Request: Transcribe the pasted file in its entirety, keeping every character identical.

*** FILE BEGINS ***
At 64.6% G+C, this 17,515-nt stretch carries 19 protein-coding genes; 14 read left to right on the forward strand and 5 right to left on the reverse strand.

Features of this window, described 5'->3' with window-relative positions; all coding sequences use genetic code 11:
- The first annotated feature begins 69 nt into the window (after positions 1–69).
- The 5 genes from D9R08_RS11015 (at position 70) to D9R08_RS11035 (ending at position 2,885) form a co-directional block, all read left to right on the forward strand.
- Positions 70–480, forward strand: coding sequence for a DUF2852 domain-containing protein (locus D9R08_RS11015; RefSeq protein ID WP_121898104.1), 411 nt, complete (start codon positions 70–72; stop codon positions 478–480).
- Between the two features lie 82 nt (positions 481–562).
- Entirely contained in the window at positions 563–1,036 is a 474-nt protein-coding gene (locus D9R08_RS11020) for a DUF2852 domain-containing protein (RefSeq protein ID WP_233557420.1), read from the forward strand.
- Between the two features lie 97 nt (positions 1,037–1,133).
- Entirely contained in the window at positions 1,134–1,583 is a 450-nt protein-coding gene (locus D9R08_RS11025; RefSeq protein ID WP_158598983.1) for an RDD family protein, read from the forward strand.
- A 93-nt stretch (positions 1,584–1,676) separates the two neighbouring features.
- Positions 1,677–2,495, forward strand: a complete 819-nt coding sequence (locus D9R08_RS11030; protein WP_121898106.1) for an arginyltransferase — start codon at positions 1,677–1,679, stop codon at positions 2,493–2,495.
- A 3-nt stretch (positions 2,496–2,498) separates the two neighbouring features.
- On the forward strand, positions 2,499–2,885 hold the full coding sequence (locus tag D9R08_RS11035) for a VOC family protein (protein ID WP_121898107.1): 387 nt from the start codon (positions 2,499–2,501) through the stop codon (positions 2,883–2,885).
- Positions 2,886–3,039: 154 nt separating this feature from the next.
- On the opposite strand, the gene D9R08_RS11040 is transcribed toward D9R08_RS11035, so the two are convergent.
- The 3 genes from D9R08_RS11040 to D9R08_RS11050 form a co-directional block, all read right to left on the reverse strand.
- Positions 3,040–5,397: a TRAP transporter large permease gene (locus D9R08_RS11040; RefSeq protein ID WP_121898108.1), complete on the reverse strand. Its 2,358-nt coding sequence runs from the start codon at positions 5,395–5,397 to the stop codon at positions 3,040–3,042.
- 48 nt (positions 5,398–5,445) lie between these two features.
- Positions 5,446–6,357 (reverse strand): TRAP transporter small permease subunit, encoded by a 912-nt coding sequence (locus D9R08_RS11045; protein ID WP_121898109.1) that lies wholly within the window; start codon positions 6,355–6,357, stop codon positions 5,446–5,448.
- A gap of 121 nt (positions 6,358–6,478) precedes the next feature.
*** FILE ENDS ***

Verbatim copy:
At 64.6% G+C, this 17,515-nt stretch carries 19 protein-coding genes; 14 read left to right on the forward strand and 5 right to left on the reverse strand.

Features of this window, described 5'->3' with window-relative positions; all coding sequences use genetic code 11:
- The first annotated feature begins 69 nt into the window (after positions 1–69).
- The 5 genes from D9R08_RS11015 (at position 70) to D9R08_RS11035 (ending at position 2,885) form a co-directional block, all read left to right on the forward strand.
- Positions 70–480, forward strand: coding sequence for a DUF2852 domain-containing protein (locus D9R08_RS11015; RefSeq protein ID WP_121898104.1), 411 nt, complete (start codon positions 70–72; stop codon positions 478–480).
- Between the two features lie 82 nt (positions 481–562).
- Entirely contained in the window at positions 563–1,036 is a 474-nt protein-coding gene (locus D9R08_RS11020) for a DUF2852 domain-containing protein (RefSeq protein ID WP_233557420.1), read from the forward strand.
- Between the two features lie 97 nt (positions 1,037–1,133).
- Entirely contained in the window at positions 1,134–1,583 is a 450-nt protein-coding gene (locus D9R08_RS11025; RefSeq protein ID WP_158598983.1) for an RDD family protein, read from the forward strand.
- A 93-nt stretch (positions 1,584–1,676) separates the two neighbouring features.
- Positions 1,677–2,495, forward strand: a complete 819-nt coding sequence (locus D9R08_RS11030; protein WP_121898106.1) for an arginyltransferase — start codon at positions 1,677–1,679, stop codon at positions 2,493–2,495.
- A 3-nt stretch (positions 2,496–2,498) separates the two neighbouring features.
- On the forward strand, positions 2,499–2,885 hold the full coding sequence (locus tag D9R08_RS11035) for a VOC family protein (protein ID WP_121898107.1): 387 nt from the start codon (positions 2,499–2,501) through the stop codon (positions 2,883–2,885).
- Positions 2,886–3,039: 154 nt separating this feature from the next.
- On the opposite strand, the gene D9R08_RS11040 is transcribed toward D9R08_RS11035, so the two are convergent.
- The 3 genes from D9R08_RS11040 to D9R08_RS11050 form a co-directional block, all read right to left on the reverse strand.
- Positions 3,040–5,397: a TRAP transporter large permease gene (locus D9R08_RS11040; RefSeq protein ID WP_121898108.1), complete on the reverse strand. Its 2,358-nt coding sequence runs from the start codon at positions 5,395–5,397 to the stop codon at positions 3,040–3,042.
- 48 nt (positions 5,398–5,445) lie between these two features.
- Positions 5,446–6,357 (reverse strand): TRAP transporter small permease subunit, encoded by a 912-nt coding sequence (locus D9R08_RS11045; protein ID WP_121898109.1) that lies wholly within the window; start codon positions 6,355–6,357, stop codon positions 5,446–5,448.
- A gap of 121 nt (positions 6,358–6,478) precedes the next feature.